April is National Poetry Month in the United States. Now, as funny as this may sound coming from a poet, I don’t always remember when National Poetry Month rolls around. For me, a good “poetry month” or a “poetry moon” is a particularly productive month in which I actually write more than a handful of fresh chicken scratch.
One of the reasons I might have a little trouble remembering National Poetry Month each April is because it is a relatively new celebration. National Poetry Month was first officially celebrated in 1996, sponsored by the Academy of American Poets.
According to Poets.org of the Academy of American Poets,
“National Poetry Month was established by the Academy of American Poets as a month-long, national celebration of poetry. The concept was to increase the attention paid-by individuals and the media—to the art of poetry, to living poets, to our poetic heritage, and to poetry books and magazines. In the end, we hoped to achieve an increase in the visibility, presence, and accessibility of poetry in our culture.”
If you want to celebrate National Poetry Month, but aren’t sure where to begin, check out the Academy of American Poets Online. At their website you can check out their “30 Ways to Celebrate” National Poetry Month, their “National Poetry Map” with events and locations across the nation, and enjoy essays and articles to learn about poets, writers, and much more.
With the spirit of poetic celebration in mind, I would like to share a few poems, poets, and poetic tidbits that I enjoy. Today we will start with poetry in our neighborhoods. What poetry, poets, or poetic events are making noise where you live?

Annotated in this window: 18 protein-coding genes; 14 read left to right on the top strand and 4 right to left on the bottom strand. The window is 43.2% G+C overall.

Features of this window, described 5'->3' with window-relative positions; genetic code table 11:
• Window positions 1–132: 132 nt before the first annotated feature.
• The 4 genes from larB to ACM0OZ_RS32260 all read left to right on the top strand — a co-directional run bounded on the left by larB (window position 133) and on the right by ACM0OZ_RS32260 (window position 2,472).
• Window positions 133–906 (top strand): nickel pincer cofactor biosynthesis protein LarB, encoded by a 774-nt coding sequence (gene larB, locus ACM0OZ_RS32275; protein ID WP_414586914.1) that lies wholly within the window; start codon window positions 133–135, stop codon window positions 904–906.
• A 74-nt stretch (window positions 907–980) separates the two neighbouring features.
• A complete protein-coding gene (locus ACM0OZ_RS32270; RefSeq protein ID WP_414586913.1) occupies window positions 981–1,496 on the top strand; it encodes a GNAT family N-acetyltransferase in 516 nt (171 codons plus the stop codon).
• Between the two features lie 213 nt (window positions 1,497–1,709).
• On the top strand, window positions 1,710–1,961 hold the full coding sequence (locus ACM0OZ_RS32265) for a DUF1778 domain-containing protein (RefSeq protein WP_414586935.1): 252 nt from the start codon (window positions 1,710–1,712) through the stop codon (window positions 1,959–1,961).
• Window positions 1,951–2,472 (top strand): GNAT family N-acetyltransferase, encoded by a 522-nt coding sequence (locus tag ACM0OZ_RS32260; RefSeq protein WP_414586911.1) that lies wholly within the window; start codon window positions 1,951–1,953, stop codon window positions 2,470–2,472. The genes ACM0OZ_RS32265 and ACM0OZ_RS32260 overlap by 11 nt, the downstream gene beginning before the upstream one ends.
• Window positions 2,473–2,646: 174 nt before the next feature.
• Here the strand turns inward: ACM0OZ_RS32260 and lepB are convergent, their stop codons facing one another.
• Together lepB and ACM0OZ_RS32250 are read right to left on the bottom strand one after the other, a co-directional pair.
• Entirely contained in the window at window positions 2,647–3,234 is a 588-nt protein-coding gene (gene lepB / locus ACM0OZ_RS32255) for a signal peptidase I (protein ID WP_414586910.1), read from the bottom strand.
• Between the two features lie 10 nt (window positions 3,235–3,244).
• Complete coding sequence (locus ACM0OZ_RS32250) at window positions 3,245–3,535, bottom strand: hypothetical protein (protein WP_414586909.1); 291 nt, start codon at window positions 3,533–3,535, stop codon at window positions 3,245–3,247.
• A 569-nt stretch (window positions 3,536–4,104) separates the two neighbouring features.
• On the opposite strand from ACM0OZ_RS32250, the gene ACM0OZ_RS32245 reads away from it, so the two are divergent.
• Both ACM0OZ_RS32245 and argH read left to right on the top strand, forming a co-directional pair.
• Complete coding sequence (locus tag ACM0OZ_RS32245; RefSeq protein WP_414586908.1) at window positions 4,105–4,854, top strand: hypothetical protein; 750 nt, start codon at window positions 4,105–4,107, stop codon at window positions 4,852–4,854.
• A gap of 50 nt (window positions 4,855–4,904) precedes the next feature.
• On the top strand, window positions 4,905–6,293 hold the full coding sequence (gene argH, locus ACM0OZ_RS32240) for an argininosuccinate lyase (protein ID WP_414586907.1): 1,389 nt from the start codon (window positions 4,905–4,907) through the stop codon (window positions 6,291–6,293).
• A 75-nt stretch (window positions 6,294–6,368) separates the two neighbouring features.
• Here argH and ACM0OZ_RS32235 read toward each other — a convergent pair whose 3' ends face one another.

My home city of Seattle is a great patron of the arts, and poets are welcome on the rainy streets all around the region. This year the Seattle Times is running a segment in their Arts and Entertainment section: “Poetry Month – When words take wing,” and offers information on local poetry events for the entire month.
Seattle is where I grew up, and naturally where I first began to develop my poetry. I tried my first open mike readings at Victor’s Celtic Coffee Co. in Redmond (just east of Seattle). Much of my poetry has been inspired by Seattle and the Pacific Northwest, and most of it was written while wandering somewhere around the Seattle area.
Here in the city of Philadelphia, arts are just as important. Philadelphia is an urban hub of historical proportions, which naturally attracts a wide variety of artists. The Inverse Poetry Reading Series is an ongoing project organized by Scott Glassman which showcases Philly poets and Philadelphia area poetry readings. You can get the when and where at their website.
Poetz.com has a calendar of local poetry events and readings for several major metros, including Philadelphia. Since I’m still relatively new to Philadelphia (and I’m not much of an urbanite) I hope those of you in my neighborhood will show your poetry-know-how, and fill me in on what other poetic events I might be missing on the East Coast.
Coming up: poets and poems I admire.